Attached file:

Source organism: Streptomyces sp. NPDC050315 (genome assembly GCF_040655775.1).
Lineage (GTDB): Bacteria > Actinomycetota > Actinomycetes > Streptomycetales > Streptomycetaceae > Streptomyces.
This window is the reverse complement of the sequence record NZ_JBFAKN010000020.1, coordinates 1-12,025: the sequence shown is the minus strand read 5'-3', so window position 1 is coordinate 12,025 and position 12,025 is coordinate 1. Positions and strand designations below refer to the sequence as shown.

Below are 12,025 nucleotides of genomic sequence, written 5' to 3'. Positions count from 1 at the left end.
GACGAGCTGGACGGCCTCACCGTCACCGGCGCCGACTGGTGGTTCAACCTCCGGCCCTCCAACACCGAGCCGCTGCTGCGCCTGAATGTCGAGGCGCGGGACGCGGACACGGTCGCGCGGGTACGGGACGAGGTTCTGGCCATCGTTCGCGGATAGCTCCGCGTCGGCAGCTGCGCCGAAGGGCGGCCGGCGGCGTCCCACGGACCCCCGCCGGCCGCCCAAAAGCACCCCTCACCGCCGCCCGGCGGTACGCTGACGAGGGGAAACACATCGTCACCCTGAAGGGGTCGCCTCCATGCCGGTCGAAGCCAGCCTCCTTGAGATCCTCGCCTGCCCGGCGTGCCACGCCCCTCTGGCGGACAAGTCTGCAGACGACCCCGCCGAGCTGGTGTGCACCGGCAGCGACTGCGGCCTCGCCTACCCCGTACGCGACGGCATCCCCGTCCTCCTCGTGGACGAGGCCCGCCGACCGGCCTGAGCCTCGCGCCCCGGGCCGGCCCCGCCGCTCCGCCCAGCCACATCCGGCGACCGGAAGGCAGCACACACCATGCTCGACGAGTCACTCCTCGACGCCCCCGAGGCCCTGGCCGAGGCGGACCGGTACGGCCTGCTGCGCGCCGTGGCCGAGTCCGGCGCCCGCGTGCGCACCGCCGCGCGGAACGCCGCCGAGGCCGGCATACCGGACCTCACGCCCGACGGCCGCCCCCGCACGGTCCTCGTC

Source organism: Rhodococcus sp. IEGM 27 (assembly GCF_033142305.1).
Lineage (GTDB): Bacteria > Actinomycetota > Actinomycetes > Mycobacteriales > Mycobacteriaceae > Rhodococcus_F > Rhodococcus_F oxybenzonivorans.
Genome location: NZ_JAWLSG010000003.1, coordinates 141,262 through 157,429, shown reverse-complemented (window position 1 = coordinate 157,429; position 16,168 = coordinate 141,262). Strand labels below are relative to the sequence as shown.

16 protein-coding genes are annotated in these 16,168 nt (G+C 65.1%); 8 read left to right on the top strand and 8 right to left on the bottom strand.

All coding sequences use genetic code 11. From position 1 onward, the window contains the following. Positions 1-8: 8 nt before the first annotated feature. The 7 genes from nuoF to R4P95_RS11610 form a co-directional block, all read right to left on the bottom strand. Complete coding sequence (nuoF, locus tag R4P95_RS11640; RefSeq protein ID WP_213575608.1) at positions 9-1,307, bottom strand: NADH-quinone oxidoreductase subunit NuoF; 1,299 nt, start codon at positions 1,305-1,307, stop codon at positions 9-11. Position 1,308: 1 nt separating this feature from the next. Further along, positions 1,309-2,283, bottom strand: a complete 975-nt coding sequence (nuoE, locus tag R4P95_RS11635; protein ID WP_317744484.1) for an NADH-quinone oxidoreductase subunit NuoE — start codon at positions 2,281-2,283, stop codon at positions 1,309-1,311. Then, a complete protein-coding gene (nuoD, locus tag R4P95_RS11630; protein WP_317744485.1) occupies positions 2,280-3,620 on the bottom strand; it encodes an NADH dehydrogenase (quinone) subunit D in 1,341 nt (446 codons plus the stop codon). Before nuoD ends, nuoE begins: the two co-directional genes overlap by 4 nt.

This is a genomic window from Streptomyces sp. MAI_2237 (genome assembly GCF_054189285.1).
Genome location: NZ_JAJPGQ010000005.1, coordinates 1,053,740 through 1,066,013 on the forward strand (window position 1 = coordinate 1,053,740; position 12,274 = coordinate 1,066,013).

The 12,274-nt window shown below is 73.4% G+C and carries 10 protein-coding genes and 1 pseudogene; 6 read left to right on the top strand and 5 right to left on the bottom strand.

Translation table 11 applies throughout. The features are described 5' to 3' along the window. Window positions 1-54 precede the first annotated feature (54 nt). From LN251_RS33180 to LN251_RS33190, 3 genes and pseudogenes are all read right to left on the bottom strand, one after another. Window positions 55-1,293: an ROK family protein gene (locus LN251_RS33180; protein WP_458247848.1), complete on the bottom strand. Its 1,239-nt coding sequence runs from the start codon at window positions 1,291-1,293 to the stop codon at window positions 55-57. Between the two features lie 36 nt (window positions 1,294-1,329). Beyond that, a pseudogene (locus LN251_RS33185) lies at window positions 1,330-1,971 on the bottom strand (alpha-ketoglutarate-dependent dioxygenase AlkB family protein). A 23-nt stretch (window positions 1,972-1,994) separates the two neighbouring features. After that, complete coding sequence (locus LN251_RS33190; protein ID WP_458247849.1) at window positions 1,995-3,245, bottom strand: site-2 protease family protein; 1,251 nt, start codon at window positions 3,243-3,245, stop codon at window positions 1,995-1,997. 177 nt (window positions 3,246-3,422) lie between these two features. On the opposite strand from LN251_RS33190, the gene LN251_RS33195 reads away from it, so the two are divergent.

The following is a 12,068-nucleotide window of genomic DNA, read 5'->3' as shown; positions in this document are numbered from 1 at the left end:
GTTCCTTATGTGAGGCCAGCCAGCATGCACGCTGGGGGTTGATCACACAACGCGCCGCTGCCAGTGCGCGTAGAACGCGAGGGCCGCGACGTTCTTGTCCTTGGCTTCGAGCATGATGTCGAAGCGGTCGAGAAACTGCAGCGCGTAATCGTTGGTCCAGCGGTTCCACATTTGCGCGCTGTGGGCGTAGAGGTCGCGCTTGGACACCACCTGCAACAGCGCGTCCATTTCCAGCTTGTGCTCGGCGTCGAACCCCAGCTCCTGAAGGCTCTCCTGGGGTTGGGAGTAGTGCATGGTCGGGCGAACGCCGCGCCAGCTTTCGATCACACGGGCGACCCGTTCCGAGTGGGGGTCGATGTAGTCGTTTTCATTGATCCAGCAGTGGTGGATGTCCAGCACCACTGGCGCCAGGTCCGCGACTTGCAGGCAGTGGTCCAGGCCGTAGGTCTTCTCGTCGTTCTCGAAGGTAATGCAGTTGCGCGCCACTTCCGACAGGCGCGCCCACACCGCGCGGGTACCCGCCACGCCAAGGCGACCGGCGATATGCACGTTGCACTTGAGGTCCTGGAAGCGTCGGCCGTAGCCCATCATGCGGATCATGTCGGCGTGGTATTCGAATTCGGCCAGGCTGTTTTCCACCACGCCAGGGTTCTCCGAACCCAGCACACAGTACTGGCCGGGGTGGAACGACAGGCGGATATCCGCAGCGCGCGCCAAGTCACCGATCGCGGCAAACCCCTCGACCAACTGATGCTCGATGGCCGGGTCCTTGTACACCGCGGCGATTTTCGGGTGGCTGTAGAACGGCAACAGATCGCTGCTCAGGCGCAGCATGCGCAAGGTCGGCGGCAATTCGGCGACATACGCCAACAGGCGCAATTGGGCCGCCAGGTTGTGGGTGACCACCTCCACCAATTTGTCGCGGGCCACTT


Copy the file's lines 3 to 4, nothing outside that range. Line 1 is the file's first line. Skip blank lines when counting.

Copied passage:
This window is the reverse complement of the sequence record NZ_JBFAKN010000020.1, coordinates 1-12,025: the sequence shown is the minus strand read 5'-3', so window position 1 is coordinate 12,025 and position 12,025 is coordinate 1. Positions and strand designations below refer to the sequence as shown.

Below are 12,025 nucleotides of genomic sequence, written 5' to 3'. Positions count from 1 at the left end.